By Tony Sanchez

HAGATNA, Guam (Pacific Daily News, Oct. 17) - An intricate part of the ancient Chamorro society was the role of the "kakana" or "macana." Connected to the spiritual world and using ancient rites, the kakana was far different than the herbal healer who we know as the "suruhana."

Following are excerpts from "A History and Ethnography of the Marianas" by George Fritz, District Captain in Saipan (published in 1904) as translated from German by Elfireide Craddock.

"Religion, Mythology, Ghosts: The present-day Chamorro believe firmly in the existence of the "anite." Exactly what kind of creature they imagine it to be is unclear to themselves. Their dead appear during both day and night and they are always very much afraid of them. They identify a skull as "anaite" and never dare to touch it. But this ancient concept of ghosts contradicts their Christian beliefs. They, therefore, refer to pagan, ghostly forest-men, often of incredible size with eyes as big as coconuts as anite. These are called dankolo (dankolo ulo -- large head) and on Rota they still live in the ancient dwelling (latte) and caves and use the mortars and signal horns. Woe to the "kilisiano" who disturbs them; he has to die. No Chamorro goes into the forest at nighttime. In the shadow of the trees, in the electrical discharge of the savanna grass (which during the sultry nights and storms are frequent), in the moonlight over the forest clearing, they see ghosts. If they have to stay overnight in a lonely rancho or in a cave, they place a cross before the entrance or they scratch one into the rock wall. In this manner, the anite loses power over them.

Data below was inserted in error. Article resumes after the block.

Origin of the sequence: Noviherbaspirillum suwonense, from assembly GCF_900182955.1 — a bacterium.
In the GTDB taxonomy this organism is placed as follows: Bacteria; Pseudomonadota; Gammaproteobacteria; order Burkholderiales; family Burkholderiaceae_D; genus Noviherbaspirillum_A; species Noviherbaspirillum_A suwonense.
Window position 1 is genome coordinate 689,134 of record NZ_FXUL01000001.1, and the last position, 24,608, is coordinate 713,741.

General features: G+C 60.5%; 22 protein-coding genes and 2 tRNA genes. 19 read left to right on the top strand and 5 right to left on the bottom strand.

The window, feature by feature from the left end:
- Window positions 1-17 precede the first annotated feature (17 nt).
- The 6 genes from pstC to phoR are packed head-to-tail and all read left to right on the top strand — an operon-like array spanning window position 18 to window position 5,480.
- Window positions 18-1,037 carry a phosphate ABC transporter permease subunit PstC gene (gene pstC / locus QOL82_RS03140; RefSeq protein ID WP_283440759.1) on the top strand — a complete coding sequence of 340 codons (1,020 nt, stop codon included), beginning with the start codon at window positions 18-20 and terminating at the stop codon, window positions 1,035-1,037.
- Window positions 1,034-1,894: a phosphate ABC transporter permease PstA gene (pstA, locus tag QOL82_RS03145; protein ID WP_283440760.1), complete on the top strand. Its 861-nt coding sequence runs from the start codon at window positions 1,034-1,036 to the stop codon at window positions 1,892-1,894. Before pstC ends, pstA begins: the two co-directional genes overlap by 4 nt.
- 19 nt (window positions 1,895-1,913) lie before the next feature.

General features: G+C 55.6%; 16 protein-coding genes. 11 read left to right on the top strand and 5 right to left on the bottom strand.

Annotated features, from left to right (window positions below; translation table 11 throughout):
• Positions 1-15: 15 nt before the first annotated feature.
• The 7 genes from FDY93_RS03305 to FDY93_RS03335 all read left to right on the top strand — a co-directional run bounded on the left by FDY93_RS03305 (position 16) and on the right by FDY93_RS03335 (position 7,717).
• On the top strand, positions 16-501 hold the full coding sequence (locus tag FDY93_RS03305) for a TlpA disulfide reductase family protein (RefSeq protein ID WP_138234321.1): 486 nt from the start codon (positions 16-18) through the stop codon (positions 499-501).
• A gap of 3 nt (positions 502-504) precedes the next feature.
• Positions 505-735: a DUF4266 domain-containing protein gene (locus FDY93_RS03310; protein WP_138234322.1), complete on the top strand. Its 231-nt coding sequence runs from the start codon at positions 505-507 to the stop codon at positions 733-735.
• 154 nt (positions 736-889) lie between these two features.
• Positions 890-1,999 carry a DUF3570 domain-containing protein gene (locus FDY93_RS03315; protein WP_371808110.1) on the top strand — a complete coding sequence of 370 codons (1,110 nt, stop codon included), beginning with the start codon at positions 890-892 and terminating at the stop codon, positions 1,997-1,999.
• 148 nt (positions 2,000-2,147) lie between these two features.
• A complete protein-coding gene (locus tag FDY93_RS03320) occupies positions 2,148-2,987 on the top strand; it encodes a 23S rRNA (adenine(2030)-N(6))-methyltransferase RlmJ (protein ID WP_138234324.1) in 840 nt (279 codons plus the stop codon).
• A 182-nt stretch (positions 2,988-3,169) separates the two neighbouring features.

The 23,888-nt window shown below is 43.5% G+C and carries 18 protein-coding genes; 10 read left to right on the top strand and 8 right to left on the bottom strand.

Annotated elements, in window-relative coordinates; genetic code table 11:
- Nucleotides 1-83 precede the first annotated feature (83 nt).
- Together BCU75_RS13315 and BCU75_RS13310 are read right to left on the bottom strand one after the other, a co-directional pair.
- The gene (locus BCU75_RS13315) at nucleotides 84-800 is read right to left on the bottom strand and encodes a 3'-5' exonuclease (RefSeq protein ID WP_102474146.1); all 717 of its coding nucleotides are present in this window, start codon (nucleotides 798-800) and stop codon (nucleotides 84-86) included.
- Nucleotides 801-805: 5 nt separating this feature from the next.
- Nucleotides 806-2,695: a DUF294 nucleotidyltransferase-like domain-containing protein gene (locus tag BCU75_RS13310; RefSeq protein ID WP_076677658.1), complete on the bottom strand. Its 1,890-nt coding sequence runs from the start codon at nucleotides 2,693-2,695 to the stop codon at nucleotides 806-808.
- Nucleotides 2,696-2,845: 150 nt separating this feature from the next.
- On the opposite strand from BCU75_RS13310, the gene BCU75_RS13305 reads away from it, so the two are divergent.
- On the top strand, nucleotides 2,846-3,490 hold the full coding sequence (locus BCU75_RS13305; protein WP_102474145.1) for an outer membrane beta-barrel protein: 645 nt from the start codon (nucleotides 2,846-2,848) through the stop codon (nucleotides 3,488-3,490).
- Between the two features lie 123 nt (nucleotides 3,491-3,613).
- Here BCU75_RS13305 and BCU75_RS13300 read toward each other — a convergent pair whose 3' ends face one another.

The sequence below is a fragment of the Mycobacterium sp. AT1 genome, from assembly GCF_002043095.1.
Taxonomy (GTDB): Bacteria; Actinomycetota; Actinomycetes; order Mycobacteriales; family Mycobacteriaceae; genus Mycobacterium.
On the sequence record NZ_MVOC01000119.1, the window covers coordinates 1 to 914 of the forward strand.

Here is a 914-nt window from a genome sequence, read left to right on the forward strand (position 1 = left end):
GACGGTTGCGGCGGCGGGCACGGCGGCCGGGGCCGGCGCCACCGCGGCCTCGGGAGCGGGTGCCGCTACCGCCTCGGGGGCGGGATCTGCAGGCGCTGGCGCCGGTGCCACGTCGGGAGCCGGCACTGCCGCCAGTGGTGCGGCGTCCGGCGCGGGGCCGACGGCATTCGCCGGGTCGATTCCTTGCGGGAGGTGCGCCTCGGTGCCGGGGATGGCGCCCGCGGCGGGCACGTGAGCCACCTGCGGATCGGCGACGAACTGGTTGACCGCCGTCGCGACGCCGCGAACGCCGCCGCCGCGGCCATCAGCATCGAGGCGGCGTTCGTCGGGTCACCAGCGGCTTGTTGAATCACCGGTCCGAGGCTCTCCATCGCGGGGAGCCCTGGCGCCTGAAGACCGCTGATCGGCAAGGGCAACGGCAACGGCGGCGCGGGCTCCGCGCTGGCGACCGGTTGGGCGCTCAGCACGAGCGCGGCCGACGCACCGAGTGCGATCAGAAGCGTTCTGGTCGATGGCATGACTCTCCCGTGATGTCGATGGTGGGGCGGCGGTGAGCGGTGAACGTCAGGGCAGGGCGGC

"These bad ghosts, even when unprovoked, love to make fools of humans. This is what happened to two sisters, one of whom was married and pregnant and the other single. One evening they walked through the forest. The pregnant one had to give birth to the child. The other satisfied her bodily functions near an ancient house and found the product, to her surprise, in her breadbasket.

"Despite their usually unfriendly feeling toward the Christians, the anite are not unapproachable. They cultivate friendship and relations with certain families whose members they counsel during hunting and fill the fishnets for them. Mostly women are the friends of the anite and are called kakana. Through the intercession of such persons, much can be obtained for other people from the forest spirits. (For example) two children were lost in the woods. The parents searched for them in vain and finally turned to the kakana for assistance. The kakana named the place where the children were but warned the parents not to stop along the way. They did, in spite of the warning, and the children were found dead.

"In Garapan lives a woman who communicates with anite. Her father was also acquainted with one. The woman's husband has observed how she walked into the forest at night and talked with ghosts. She is not afraid but he does not like to see her do this.

"The anite are no longer thought of as personified natural powers such as trees or ... nymphs but rather as goblins whose vocation is to annoy humankind. They are not the spirits of the deceased, as was the belief of the ancient Chamorros, but heathen devils who still inhabit the ruined houses of the former enemies of the Christians. This concept clearly shows the influence of the priests, who warned their students against communicating with pagan tribe members. They blamed each disaster on those pagan devils. Individual Chamorros undoubtedly escaped death for the Spanish resettlement efforts and lived hidden in the forests of all islands, perhaps until not too long ago. On this basis built up the belief in the ghost of ancestors. This was supported by the miracles and devil exorcisms performed by the Christian priests."

While Fritz's views and stories may be expressive to a fault, they nevertheless document a part of our society that is rarely spoken about openly.

Superstition and beliefs are a part of all cultures. Jesus Christ himself expelled spirits. Our one comfort in dealing with spirits is the knowledge of the one true Spirit who is rooted in love.

October 17, 2003

Tony Sanchez is director of Superior Court and editor of "Guahan/Guam:

A History of Guam." Write him at


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